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Comitatus Palatinus Cestriae

This is a map of Cheshire by William Smith. It dates from 1585. William Smith was Rouge Dragon at the College of Heralds/College of Arms, an institution that specialised in genealogical work, increasingly more so during the Elizabethan age as the gentry class rose in importance. The Rouge Dragon is the name of one of the Pursuivants, a heraldic officer attendant on the heralds, often attached to a particular nobleman, named so because of their badges. The prominent coat of arms on this plan reveals Smiths heraldic interests. In 1588 Smith completed "The Particuler Description of England. With the portratures of certaine of the cheiffest citties & townes". This work consisted of drawings of English cities and towns in a traditional bird's eye view style, drawings amalgamating bird's eye and plan. In the years 1602-03, William Smith anonymously published maps of Chester, Essex, Hertfordshire Lancashire, Leicester, Norfolk, Northamptonshire, Staffordshire, Suffolk, Surrey, Warwickshire and Worcestershire. These were probably engraved in Amsterdam and were intended to form sheets of a new atlas. After the publication of Saxton’s county maps in the 1570s, cartographers attempted to improve on Saxton’s atlas and replicate its success. Unfortunately for Smith, another cartographer, John Speed, was also preparing county maps at this time and competition proved too great, Speed being the victor. Smith, William
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CESTRIAE

This map of Cheshire is from the 1583 edition of the Saxton atlas of England and Wales.This atlas was first published as a whole in 1579. It consists of 35 coloured maps depicting the counties of England and Wales. The atlas is of great significance to British cartography as it set a standard of cartographic representation in Britain and the maps remained the basis for English county mapping, with few exceptions, until after 1750. During the reign of Elizabeth I map use became more common, with many government matters referring to increasingly accurate maps with consistent scales and symbols, made possible by advances in surveying techniques. Illustrating the increasing used of maps in government matters, Lord Burghley, Elizabeth I’s Secretary of State, who had been determined to have England and Wales mapped in detail from the 1550s, selected the cartographer Christopher Saxton to produce a detailed and consistent survey of the country. The financier of the project was Thomas Seckford Master of Requests at the Court of Elizabeth I, whose arms appear, along with the royal crest, on each map. Saxton, Christopher Ryther, Augustine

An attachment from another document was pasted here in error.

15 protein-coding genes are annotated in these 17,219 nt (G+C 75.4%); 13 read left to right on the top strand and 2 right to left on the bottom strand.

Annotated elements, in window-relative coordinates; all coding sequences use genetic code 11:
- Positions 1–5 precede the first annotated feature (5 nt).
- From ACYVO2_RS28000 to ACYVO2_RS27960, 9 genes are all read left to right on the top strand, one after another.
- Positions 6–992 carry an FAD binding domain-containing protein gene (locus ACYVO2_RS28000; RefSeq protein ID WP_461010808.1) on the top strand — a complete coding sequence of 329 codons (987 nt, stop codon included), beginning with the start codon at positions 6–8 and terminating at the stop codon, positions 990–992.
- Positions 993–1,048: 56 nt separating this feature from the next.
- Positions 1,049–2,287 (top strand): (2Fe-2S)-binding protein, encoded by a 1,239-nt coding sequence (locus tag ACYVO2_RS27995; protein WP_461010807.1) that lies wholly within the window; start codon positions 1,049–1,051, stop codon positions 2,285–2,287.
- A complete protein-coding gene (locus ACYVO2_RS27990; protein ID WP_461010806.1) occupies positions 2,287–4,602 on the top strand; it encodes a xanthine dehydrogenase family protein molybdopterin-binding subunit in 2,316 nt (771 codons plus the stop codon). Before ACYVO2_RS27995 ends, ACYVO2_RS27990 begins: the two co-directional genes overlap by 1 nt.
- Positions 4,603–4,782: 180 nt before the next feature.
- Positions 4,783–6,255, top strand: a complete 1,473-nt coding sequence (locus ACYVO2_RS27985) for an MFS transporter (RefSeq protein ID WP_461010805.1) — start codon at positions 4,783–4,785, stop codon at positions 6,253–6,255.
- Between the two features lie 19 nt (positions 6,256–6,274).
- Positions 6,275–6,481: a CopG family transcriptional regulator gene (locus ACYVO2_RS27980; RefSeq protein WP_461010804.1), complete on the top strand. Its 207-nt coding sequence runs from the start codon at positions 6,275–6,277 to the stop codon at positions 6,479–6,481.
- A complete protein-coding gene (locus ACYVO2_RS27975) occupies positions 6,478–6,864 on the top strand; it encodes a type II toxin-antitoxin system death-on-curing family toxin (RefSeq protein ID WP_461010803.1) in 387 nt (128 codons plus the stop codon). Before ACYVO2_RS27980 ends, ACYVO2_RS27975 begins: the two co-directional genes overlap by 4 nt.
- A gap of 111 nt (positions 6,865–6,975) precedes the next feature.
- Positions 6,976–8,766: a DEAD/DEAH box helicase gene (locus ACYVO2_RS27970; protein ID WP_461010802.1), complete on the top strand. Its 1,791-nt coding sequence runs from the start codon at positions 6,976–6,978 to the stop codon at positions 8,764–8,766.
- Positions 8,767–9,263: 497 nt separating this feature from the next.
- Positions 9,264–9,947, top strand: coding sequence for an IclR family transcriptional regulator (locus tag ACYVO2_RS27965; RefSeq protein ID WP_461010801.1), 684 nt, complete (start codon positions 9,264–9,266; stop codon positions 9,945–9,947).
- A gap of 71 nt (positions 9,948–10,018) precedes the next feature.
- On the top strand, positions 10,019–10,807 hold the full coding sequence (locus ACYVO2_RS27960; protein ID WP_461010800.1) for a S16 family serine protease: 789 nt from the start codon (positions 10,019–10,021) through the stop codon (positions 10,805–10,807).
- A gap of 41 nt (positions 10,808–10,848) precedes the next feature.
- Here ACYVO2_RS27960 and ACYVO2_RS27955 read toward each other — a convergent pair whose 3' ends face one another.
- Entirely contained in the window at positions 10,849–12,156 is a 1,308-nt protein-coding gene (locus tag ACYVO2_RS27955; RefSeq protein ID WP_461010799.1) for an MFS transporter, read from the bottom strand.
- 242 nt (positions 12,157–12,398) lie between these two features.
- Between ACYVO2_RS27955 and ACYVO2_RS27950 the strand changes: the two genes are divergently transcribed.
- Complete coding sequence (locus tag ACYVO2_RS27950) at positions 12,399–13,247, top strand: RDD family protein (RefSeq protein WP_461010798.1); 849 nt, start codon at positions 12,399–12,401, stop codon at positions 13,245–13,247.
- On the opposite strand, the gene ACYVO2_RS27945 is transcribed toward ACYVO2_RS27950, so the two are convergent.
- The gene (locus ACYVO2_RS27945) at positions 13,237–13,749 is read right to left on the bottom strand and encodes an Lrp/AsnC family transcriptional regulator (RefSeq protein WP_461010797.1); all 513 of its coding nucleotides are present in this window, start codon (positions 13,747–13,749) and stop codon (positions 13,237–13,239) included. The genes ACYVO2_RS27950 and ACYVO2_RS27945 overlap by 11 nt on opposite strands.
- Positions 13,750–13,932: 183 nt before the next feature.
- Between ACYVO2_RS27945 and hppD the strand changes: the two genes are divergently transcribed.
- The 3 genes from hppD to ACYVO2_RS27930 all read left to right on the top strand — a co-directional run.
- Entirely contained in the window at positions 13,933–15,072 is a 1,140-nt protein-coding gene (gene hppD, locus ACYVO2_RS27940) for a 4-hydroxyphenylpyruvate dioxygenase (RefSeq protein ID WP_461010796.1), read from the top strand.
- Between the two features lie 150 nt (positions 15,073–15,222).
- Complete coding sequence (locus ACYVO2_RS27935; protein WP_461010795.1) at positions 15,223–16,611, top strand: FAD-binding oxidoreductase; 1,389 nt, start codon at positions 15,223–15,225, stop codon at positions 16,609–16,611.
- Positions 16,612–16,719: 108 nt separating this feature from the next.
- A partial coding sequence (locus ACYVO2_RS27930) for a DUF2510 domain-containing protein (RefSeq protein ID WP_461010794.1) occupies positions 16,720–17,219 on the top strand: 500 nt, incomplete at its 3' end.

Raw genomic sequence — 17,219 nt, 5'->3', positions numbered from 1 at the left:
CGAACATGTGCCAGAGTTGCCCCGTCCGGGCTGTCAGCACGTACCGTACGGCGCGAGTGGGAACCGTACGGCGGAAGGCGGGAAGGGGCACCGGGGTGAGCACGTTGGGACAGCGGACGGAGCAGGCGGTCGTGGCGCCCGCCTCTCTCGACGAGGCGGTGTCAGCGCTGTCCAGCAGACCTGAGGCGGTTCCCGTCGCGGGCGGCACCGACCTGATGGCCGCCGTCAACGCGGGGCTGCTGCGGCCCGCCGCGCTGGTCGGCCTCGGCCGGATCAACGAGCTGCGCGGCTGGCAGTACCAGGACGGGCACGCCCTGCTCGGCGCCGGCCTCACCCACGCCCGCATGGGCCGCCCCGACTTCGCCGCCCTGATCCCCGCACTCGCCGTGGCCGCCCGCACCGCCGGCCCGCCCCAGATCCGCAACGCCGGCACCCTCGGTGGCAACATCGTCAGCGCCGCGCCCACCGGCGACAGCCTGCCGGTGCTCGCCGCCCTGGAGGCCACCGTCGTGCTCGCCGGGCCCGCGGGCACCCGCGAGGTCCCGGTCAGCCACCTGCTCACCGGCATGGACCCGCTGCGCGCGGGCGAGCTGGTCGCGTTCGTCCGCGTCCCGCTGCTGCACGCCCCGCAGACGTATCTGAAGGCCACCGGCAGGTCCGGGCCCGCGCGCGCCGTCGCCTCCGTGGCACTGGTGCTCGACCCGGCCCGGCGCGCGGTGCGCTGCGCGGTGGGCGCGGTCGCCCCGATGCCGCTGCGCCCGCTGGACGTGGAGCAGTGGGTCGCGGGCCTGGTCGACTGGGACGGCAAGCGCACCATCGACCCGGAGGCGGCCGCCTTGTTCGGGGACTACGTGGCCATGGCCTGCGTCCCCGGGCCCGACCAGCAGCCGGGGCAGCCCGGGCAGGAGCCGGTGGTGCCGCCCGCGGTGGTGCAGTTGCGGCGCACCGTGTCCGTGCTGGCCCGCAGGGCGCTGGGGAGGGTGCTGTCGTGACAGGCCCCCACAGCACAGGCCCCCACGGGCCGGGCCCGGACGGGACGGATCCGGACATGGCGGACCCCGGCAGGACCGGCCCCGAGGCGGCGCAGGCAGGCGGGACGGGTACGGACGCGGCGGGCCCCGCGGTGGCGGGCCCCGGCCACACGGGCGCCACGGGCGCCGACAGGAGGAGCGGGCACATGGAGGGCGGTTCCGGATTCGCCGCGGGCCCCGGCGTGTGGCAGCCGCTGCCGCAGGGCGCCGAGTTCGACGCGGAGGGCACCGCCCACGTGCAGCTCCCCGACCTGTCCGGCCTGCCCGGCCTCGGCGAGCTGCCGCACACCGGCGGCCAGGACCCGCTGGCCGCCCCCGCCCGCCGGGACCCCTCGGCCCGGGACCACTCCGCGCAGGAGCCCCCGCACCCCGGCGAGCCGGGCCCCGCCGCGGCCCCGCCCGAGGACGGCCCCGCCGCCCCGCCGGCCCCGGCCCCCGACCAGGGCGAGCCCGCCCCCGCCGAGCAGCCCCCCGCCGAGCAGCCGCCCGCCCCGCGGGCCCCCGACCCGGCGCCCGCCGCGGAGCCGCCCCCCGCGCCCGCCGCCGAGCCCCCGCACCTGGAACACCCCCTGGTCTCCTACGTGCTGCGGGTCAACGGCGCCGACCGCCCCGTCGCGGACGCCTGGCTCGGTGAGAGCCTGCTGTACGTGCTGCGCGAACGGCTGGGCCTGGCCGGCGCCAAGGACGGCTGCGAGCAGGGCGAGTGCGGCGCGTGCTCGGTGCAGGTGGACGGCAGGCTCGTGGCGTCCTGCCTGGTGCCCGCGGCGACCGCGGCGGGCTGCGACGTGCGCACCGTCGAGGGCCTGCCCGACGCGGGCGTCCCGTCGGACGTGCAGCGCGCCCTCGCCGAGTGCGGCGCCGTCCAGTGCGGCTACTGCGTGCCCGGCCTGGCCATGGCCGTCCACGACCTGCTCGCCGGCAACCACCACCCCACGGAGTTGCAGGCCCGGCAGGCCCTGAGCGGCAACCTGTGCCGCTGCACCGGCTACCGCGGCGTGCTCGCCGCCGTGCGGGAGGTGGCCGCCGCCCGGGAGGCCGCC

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Map of Lancashire

This is a manuscript map of north Lancashire. It forms part of an atlas that belonged to William Cecil Lord Burghley, Elizabeth I’s Secretary of State. Burghley used this atlas to illustrate domestic matters. This period saw a threat to England from Spain, culminating in 1588 with the Spanish Armada. The map shows the area around the Kent sands. These are exaggerated in size to emphasise the areas where an enemy landing was likely and the tributaries of the estuary of the River Wyre are clearly delineated. What is significant about this map is that it has traditionally been said to mark the residences of the Catholic families in the area, each with a black cross. The fear expressed eloquently here is that the Spanish, under the Catholic Philip II, would forge alliances with these families in an effort to depose the Protestant Queen Elizabeth I. Another significant feature of the map is that the local beacon network is illustrated, if a little selectively. This network would be vital in an invasion scenario as it allowed the royal court and the surrounding area to be alerted. Rivers, which are also prominent, were the motorways of sixteenth century England. The red lines indicate the administrative districts or hundreds into which Lancashire was divided: these were important when mustering troops which could camp in the parks, indicated as circular fenced enclosures. All in all the map represents a means for dealing with almost anything that Philip II could throw at Elizabeth while, through the families which are not marked by a cross, ensuring that the administration of Lancashire remained in safe, loyal (i.e., Anglican) hands. William Cecil, Lord Burghley
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Sheets 49-50. (Cary's England, Wales, and Scotland).

1 : 360000 Cary, John, ca. 1754-1835